5 Ski Exercises To Get You Ready For The Season

Ski season is upon us!  Unfortunately in the office that can also mean an upswing in injuries.  The most common injury we treat for our skiers are related to the knee.  When you have seasonal sports, it’s particularly hard to keep yourself in shape and protected.  This can be especially true when you’re only going once or twice a year.  Even more so when you’re hurtling yourself downhill on a slippery slope!  Weather and snow conditions can change at any moment.  That’s why we want to make sure you’re confident in your ability to take on whatever the mountain may throw at you.  Whether this is your first time down the mountain, or just your first time in a while… We picked 5 exercises that are perfect to help you prepare for the ski season and keep you healthy throughout.

Our 5 Favorite Ski Exercises:

Ankle Dorsiflexion Mobilization

Our lower bodies work in a chain, one aspect impacting the next.  Our first ski exercise is working on dorsiflexion of the ankle joint.  Dorsiflexion is the ability to bend your ankle, or if you’re sitting, to flex it up towards yourself.  Without the right flexibility in your ankles you won’t be able to get into a strong and stable skiing position.  This exercise is really important to do before and after a full day of skiing.  You don’t only need the flexibility before you ski, you’re going to want to restore it after being in those stiff boots all day!

ankle mobility as a ski and throwers mobility exercise
Ankle Mobility
Chloe demonstrating the Brettzel 1.0 as a ski exercise
Brettzel 1.0

Brettzel 1.0

Our 2nd flexibility exercise is an office favorite because it tackles 4 aspects of flexibility in 1!  You are going to be improving movement in your hips, quadriceps, hip flexors, and spine.   Since skiing requires a lot of work from your hips and quads this is a stretch you’re going to appreciate doing before and after your ski runs!

Single Leg Glute Bridge

Next we wake up our glutes and hamstrings with single leg glute bridges.  Your glutes are so important for skiing because they will help you stabilize yourself all day long.  Single leg bridges don’t just work on your lower body muscles but help you improve core stability.  When people think about skiing they generally don’t think core.  Think about how your hips and lower body move side to side all while independently keeping your upper body strong and straight.  That’s all made possible with your core!  You need to be able to stabilize your spine to protect it while skiing.  That’s why it’s really important to make sure lifting up through your hips doesn’t come from arching your back.

Single Leg Glute Bridges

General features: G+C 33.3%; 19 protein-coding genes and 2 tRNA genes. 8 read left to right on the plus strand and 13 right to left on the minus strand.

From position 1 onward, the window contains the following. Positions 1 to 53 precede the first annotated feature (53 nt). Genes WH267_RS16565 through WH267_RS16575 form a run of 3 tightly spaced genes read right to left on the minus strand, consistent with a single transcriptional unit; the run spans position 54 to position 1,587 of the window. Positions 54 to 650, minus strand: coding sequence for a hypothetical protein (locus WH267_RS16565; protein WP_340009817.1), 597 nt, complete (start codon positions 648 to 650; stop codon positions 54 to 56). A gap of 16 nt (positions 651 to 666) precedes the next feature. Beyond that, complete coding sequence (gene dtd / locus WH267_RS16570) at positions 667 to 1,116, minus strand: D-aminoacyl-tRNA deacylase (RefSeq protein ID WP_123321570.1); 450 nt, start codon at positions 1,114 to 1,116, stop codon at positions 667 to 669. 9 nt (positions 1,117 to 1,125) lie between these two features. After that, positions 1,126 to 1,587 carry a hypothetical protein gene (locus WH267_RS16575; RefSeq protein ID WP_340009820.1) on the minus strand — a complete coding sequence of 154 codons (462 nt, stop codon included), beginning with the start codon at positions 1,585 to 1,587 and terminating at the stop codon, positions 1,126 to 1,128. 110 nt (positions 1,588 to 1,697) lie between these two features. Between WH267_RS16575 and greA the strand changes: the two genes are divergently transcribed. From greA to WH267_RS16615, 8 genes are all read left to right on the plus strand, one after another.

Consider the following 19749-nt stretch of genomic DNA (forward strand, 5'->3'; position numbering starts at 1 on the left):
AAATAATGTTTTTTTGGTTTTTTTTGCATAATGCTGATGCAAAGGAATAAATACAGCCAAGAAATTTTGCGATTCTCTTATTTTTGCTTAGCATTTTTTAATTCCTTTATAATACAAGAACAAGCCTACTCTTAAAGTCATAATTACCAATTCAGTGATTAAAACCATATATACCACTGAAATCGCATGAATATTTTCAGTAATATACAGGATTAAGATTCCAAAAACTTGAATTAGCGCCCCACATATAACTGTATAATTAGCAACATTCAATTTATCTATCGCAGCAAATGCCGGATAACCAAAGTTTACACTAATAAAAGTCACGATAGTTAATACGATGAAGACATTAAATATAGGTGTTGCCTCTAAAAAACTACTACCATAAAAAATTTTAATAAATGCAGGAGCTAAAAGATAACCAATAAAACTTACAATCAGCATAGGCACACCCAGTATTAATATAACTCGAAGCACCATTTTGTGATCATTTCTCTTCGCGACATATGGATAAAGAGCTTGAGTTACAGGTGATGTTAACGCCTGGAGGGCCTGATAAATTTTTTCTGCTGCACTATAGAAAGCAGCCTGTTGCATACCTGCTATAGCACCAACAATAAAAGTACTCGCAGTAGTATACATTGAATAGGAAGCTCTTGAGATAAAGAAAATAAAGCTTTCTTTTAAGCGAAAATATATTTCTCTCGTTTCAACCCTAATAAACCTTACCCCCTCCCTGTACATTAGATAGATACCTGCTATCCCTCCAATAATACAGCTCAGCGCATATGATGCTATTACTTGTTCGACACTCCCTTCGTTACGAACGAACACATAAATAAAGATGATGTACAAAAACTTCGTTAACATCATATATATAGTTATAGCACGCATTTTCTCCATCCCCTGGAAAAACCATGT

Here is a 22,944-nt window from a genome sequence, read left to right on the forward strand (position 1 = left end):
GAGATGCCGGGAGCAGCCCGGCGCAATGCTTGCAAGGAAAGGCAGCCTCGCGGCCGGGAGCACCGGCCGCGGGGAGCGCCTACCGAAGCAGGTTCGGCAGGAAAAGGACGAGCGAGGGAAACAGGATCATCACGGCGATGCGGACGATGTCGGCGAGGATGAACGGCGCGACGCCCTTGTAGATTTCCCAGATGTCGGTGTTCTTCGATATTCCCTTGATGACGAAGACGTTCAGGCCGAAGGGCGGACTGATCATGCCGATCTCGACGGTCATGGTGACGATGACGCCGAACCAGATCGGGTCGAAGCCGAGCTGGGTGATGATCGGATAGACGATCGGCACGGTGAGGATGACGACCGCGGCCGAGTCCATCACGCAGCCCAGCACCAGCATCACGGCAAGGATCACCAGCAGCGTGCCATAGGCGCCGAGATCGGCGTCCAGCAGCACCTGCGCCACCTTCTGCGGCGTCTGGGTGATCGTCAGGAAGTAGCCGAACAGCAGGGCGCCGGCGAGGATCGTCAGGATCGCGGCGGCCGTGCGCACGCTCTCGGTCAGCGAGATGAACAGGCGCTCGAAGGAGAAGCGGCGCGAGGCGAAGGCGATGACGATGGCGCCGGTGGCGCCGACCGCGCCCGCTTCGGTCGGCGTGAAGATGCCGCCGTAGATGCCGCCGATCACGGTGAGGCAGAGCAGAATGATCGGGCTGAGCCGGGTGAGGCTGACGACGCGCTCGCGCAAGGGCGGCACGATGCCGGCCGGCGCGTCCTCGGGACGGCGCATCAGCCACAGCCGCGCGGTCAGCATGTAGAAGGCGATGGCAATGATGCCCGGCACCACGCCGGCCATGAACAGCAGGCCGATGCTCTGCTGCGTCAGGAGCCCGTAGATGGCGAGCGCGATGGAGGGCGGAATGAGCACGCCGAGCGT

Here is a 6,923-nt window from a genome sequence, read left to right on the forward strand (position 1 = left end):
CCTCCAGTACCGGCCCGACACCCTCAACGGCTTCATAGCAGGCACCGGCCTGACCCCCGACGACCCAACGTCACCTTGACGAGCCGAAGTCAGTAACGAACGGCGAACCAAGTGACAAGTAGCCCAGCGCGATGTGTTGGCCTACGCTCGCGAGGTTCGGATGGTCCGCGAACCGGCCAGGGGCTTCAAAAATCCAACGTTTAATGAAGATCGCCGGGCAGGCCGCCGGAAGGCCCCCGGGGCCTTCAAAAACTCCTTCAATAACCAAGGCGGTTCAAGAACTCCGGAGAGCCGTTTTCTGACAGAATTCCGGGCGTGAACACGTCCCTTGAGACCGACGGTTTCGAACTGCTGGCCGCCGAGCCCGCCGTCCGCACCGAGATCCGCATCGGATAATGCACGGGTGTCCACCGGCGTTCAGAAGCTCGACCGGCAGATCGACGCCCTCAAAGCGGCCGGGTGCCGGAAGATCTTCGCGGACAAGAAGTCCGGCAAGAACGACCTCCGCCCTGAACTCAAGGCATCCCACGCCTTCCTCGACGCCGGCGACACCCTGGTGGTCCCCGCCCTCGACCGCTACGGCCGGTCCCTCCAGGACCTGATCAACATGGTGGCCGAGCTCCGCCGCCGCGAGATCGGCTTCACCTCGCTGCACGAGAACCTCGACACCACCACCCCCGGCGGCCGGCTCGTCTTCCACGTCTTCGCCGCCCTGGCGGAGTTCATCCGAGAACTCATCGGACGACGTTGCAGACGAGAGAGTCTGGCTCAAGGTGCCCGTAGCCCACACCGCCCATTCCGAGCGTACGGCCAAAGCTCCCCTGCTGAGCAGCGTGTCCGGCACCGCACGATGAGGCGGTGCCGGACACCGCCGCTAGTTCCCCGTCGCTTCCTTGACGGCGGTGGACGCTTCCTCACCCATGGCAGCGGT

Modified RDL's

Modified Single Leg RDL

Building more on the single leg glute bridges, we take single side stability one step further with modified single leg RDL’s.  You may be thinking… OK but why all this single side stuff?  When I’m going downhill I move my feet and legs together.  Your skis are independent of each other which requires each of your legs to function by themselves (even if they feel like they’re moving as a unit).  These are particularly great because they directly correlate to your downhill position.  You will have slightly less bend in your knee but as you assume your RDL position there is an undeniable resemblance between it and how you go down your ski runs!  That all day side to side action needs strong hip stability.   This exercise is perfect to strengthen and stabilize your glutes, hamstrings, and helps improve your balance.  

Curtsey Lunges

Curtsey Lunges for ski mobility and strength
Curtsey Lunges

Lastly we work on strengthening the quads.  I’m sure if you’re a regular (or maybe not a regular) skier you have had some sore quads after a few trips down the mountain.  That is because you’re using quad activation A LOT!  While doing these its’ important to make sure you keep your hips square and forward.  You also need to focus on slowly lowering down. This slow lowering is an eccentric contraction and will be the reason you improve your quad strength. 

To get the most out of these ski exercises, do the ankle mobilizations and hold the brettzel 1.0 for 30 seconds per side.  For the single leg glute bridges, modified RDL’s, and the curtsey lunges, do 10 repetitions per side.  You can do all of these exercises for 3-4 rounds!

For Detailed Explanations of Each Exercise, Watch The Full Ski Exercises Video

When Should I Do These?

The beauty of these 5 exercises is that you can do them before and after you ski (maybe not the strengthening after!).  What is most important is to make sure you’re strong and stable enough to make it multiple times down the slopes.  Fear of injury should be the last thing on your mind.  Not having the constant thought of “am I strong enough for this” will make your day 10X more enjoyable!   We strongly suggest you do these 2-3 times a week for at least 3 weeks before your first skiing excursion.  If you’re planning more than one ski trip this season, continue doing these exercises in between!!  That will help make sure you’re able to take on whatever wintery conditions are thrown at you!

We hope you love this routine and it helps you stay safe and healthy this ski season!   Let us know how you found these exercises by reaching out on your favorite social media platform!  

The Perfect Off All Season Training

... in 20 mins

MDFit Essentials is the perfect all year round training to supplement your daily life.  It’s short enough that it won’t replace your regular activities and effective enough to give you the confidence to tackle whatever life may throw at you.  In 3 – 20 minute sessions a week you’ll improve the way your upper body, lower body and core moves.  See what MDFit can do for you with a free week trial!  Don’t wait, start today 💪 

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